After considering the traditional sentencing factors, the District Court imposed a sentence of forty-two months of imprisonment, three years of supervised release, a special assessment of $1300, and restitution of $1,063,541. Diallo timely appealed, and the Court appointed new counsel for him on appeal.

II. Discussion 3

As allowed by Anders, a criminal defendant’s counsel may seek to withdraw from representing the defendant on appeal if there are no nonfrivolous issues to address. 386 U.S. at 744, 87 S.Ct. 1396. When Anders is invoked, first, we determine whether counsel has “adequately fulfilled” the requirements of our Local Appellate Rule 109.2(a),4 and, second, we examine “whether an independent review of the record presents any nonfrivolous issues.” United States v. Youla, 241 F.3d 296, 300 (3d Cir. 2001). Whether an issue is frivolous is informed by the standard of review for each potential claim raised. See United States v. Schuh, 289 F.3d 968, 974-76 (7th Cir. 2002) (concluding issue on appeal would be frivolous when reviewed for plain error).

At the first step of our review of an Anders brief, we consider whether counsel has satisfactorily established that he or she “has thoroughly examined the record in search of appealable issues” and “explain[ed] why [those] issues are frivolous.” Youla, 241 F.3d at 300. Although “[c]ounsel need not raise and reject every possible claim[,] ․ at a minimum, he or she must meet the ‘conscientious examination’ standard set forth in Anders.” Id. (citation omitted). If the Anders brief appears adequate on its face, then, at the second step of our review, we will “confine our scrutiny to those portions of the record identified by ․ [the] Anders brief” and “those issues raised in Appellant’s pro se brief.” Id. at 301. Regardless of the adequacy of the Anders brief, we may affirm the conviction and sentence without appointing new counsel, if we find that “the appeal is patently frivolous.” United States v. Coleman, 575 F.3d 316, 321 (3d Cir. 2009).

A. Counsel’s Anders Brief Is Adequate, And Our Independent Review Reveals No Nonfrivolous Issues.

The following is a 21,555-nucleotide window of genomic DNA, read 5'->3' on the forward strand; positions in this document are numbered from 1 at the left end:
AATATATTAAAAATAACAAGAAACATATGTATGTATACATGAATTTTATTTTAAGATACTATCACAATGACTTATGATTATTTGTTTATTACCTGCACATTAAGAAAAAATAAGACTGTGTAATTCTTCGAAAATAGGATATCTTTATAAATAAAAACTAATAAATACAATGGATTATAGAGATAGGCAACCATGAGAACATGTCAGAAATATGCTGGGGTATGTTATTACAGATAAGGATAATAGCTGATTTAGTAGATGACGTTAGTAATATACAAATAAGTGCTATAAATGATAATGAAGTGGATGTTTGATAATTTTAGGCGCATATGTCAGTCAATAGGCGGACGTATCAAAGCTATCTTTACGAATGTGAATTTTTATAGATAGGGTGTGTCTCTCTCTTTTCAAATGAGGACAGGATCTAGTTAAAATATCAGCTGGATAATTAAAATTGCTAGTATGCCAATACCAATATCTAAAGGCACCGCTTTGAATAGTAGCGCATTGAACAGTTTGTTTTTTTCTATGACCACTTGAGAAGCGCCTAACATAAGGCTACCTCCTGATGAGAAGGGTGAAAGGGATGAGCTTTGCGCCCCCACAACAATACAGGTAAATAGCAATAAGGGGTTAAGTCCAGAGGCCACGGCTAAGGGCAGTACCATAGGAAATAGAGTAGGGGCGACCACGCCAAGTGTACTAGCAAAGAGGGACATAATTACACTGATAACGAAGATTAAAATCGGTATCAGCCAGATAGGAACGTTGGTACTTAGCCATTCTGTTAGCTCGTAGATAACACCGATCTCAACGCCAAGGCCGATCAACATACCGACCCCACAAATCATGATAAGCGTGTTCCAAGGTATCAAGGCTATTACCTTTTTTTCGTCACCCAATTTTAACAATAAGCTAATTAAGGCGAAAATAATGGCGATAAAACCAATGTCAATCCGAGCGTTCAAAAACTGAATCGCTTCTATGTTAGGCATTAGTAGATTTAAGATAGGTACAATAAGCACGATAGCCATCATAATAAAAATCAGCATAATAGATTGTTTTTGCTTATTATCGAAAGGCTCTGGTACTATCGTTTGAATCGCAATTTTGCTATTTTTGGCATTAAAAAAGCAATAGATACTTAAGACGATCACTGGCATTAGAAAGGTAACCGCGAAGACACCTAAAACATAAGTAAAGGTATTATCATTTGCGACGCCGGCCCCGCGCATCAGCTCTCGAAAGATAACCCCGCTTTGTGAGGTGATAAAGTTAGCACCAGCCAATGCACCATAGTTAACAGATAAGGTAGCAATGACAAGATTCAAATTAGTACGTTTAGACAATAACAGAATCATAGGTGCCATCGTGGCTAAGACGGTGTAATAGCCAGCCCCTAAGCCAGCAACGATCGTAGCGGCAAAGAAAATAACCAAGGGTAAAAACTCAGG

The first step of our review reveals that counsel’s Anders brief contains an adequate examination of the record and of issues that arguably might support an appeal. Counsel represents that he has reviewed Diallo’s case and concluded that it lacks any nonfrivolous issue because of the following: all of Diallo’s objections at trial were sustained; there were no issues of plain error under Federal Rule of Criminal Procedure 52; the District Court did not abuse its discretion when it sustained one government objection at trial; there were no unresolved defense objections to the PSR; the District Court considered the sentencing factors as set forth in 18 U.S.C. § 3553(a); the sentence was calculated correctly; and the evidence at trial against Diallo was substantial, including thoroughly corroborated testimony from Diallo’s co-conspirator. We are satisfied that counsel has correctly assessed the record.

Because counsel’s Anders brief is adequate, at the second step of our inquiry, we only review the portions of the record identified in the Anders and pro se briefs. Our examination of the record relating to the issues raised by counsel reveals no nonfrivolous arguments. We therefore limit further inquiry to the issues in Diallo’s pro se brief.

B. Diallo’s Pro Se Brief Does Not Raise Any Nonfrivolous Arguments.

In his pro se brief, Diallo raises three issues. First, he argues that the government’s evidence at trial was insufficient to prove that he knew about the alleged fraudulent SNAP transactions. Second, he says that the government’s pre-indictment delay in prosecuting prejudiced him for purposes of sentencing. And third, he argues that the Court’s calculation of the loss amount for purposes of sentencing was flawed. We review each of those for plain error because he failed to lodge any objection to them at the District Court.5 See United States v. Wilson, 880 F.3d 80, 88 (3d Cir. 2018) (“We review an unpreserved objection for plain error.” (citation omitted) ); United States v. Hart, 273 F.3d 363, 375 (3d Cir. 2001) (applying plain error review to defendant’s contention, for first time on appeal, that the district court should have used a different method for calculating loss amount). All of Diallo’s claims are frivolous.

1. The Government’s Evidence At Trial Was Sufficient To Prove That Diallo Knew About Fraudulent SNAP Transactions.

Diallo contends that “the Government failed to produce sufficient evidence to support a finding, beyond a reasonable doubt, that he knew ․ that the SNAP transactions ․ were illegal transactions[.]” (Pro Se Br. at 11.) That claim cannot survive plain error review.